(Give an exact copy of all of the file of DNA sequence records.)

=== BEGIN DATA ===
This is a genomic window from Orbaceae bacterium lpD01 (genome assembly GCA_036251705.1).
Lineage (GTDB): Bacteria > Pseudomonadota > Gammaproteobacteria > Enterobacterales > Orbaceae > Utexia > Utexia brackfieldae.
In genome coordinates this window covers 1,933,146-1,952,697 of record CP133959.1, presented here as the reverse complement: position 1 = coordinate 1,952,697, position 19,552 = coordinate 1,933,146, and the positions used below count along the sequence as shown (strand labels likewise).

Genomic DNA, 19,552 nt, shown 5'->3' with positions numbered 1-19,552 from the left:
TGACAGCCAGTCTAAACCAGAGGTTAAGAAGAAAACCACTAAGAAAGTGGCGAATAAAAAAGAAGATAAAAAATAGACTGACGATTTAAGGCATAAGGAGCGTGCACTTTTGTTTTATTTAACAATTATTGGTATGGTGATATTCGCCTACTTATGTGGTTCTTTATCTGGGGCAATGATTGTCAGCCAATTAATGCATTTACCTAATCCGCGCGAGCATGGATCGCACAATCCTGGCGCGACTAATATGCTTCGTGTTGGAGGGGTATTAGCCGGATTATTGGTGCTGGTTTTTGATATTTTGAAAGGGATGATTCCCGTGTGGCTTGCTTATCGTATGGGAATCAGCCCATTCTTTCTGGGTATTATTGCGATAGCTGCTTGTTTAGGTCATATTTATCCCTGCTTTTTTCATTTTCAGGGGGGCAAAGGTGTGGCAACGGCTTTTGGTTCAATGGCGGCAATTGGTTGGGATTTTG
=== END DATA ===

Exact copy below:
This is a genomic window from Orbaceae bacterium lpD01 (genome assembly GCA_036251705.1).
Lineage (GTDB): Bacteria > Pseudomonadota > Gammaproteobacteria > Enterobacterales > Orbaceae > Utexia > Utexia brackfieldae.
In genome coordinates this window covers 1,933,146-1,952,697 of record CP133959.1, presented here as the reverse complement: position 1 = coordinate 1,952,697, position 19,552 = coordinate 1,933,146, and the positions used below count along the sequence as shown (strand labels likewise).

Genomic DNA, 19,552 nt, shown 5'->3' with positions numbered 1-19,552 from the left:
TGACAGCCAGTCTAAACCAGAGGTTAAGAAGAAAACCACTAAGAAAGTGGCGAATAAAAAAGAAGATAAAAAATAGACTGACGATTTAAGGCATAAGGAGCGTGCACTTTTGTTTTATTTAACAATTATTGGTATGGTGATATTCGCCTACTTATGTGGTTCTTTATCTGGGGCAATGATTGTCAGCCAATTAATGCATTTACCTAATCCGCGCGAGCATGGATCGCACAATCCTGGCGCGACTAATATGCTTCGTGTTGGAGGGGTATTAGCCGGATTATTGGTGCTGGTTTTTGATATTTTGAAAGGGATGATTCCCGTGTGGCTTGCTTATCGTATGGGAATCAGCCCATTCTTTCTGGGTATTATTGCGATAGCTGCTTGTTTAGGTCATATTTATCCCTGCTTTTTTCATTTTCAGGGGGGCAAAGGTGTGGCAACGGCTTTTGGTTCAATGGCGGCAATTGGTTGGGATTTTG